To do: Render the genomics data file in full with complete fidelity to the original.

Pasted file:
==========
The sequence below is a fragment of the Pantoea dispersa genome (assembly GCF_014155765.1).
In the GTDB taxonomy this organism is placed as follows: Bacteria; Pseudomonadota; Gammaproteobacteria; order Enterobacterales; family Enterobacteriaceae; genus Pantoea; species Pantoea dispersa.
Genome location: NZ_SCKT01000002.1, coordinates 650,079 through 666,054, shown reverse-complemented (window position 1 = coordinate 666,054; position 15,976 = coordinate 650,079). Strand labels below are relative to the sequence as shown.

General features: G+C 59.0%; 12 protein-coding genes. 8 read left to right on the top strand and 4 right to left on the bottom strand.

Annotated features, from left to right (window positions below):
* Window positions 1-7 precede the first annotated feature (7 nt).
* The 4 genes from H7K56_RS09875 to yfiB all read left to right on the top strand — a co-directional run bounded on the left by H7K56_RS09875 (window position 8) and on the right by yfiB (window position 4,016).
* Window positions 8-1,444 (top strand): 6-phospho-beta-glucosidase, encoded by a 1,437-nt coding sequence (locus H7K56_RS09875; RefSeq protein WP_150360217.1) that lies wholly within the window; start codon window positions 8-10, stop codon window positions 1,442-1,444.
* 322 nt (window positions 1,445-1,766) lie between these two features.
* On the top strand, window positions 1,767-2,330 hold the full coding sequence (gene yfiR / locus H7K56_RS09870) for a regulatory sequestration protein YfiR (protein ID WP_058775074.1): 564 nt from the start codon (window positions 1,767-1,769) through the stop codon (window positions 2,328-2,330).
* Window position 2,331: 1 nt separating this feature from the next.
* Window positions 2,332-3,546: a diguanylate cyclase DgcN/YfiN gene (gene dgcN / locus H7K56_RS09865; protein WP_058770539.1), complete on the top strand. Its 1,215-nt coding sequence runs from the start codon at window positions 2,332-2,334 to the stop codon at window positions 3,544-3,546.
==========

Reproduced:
The sequence below is a fragment of the Pantoea dispersa genome (assembly GCF_014155765.1).
In the GTDB taxonomy this organism is placed as follows: Bacteria; Pseudomonadota; Gammaproteobacteria; order Enterobacterales; family Enterobacteriaceae; genus Pantoea; species Pantoea dispersa.
Genome location: NZ_SCKT01000002.1, coordinates 650,079 through 666,054, shown reverse-complemented (window position 1 = coordinate 666,054; position 15,976 = coordinate 650,079). Strand labels below are relative to the sequence as shown.

General features: G+C 59.0%; 12 protein-coding genes. 8 read left to right on the top strand and 4 right to left on the bottom strand.

Annotated features, from left to right (window positions below):
* Window positions 1-7 precede the first annotated feature (7 nt).
* The 4 genes from H7K56_RS09875 to yfiB all read left to right on the top strand — a co-directional run bounded on the left by H7K56_RS09875 (window position 8) and on the right by yfiB (window position 4,016).
* Window positions 8-1,444 (top strand): 6-phospho-beta-glucosidase, encoded by a 1,437-nt coding sequence (locus H7K56_RS09875; RefSeq protein WP_150360217.1) that lies wholly within the window; start codon window positions 8-10, stop codon window positions 1,442-1,444.
* 322 nt (window positions 1,445-1,766) lie between these two features.
* On the top strand, window positions 1,767-2,330 hold the full coding sequence (gene yfiR / locus H7K56_RS09870) for a regulatory sequestration protein YfiR (protein ID WP_058775074.1): 564 nt from the start codon (window positions 1,767-1,769) through the stop codon (window positions 2,328-2,330).
* Window position 2,331: 1 nt separating this feature from the next.
* Window positions 2,332-3,546: a diguanylate cyclase DgcN/YfiN gene (gene dgcN / locus H7K56_RS09865; protein WP_058770539.1), complete on the top strand. Its 1,215-nt coding sequence runs from the start codon at window positions 2,332-2,334 to the stop codon at window positions 3,544-3,546.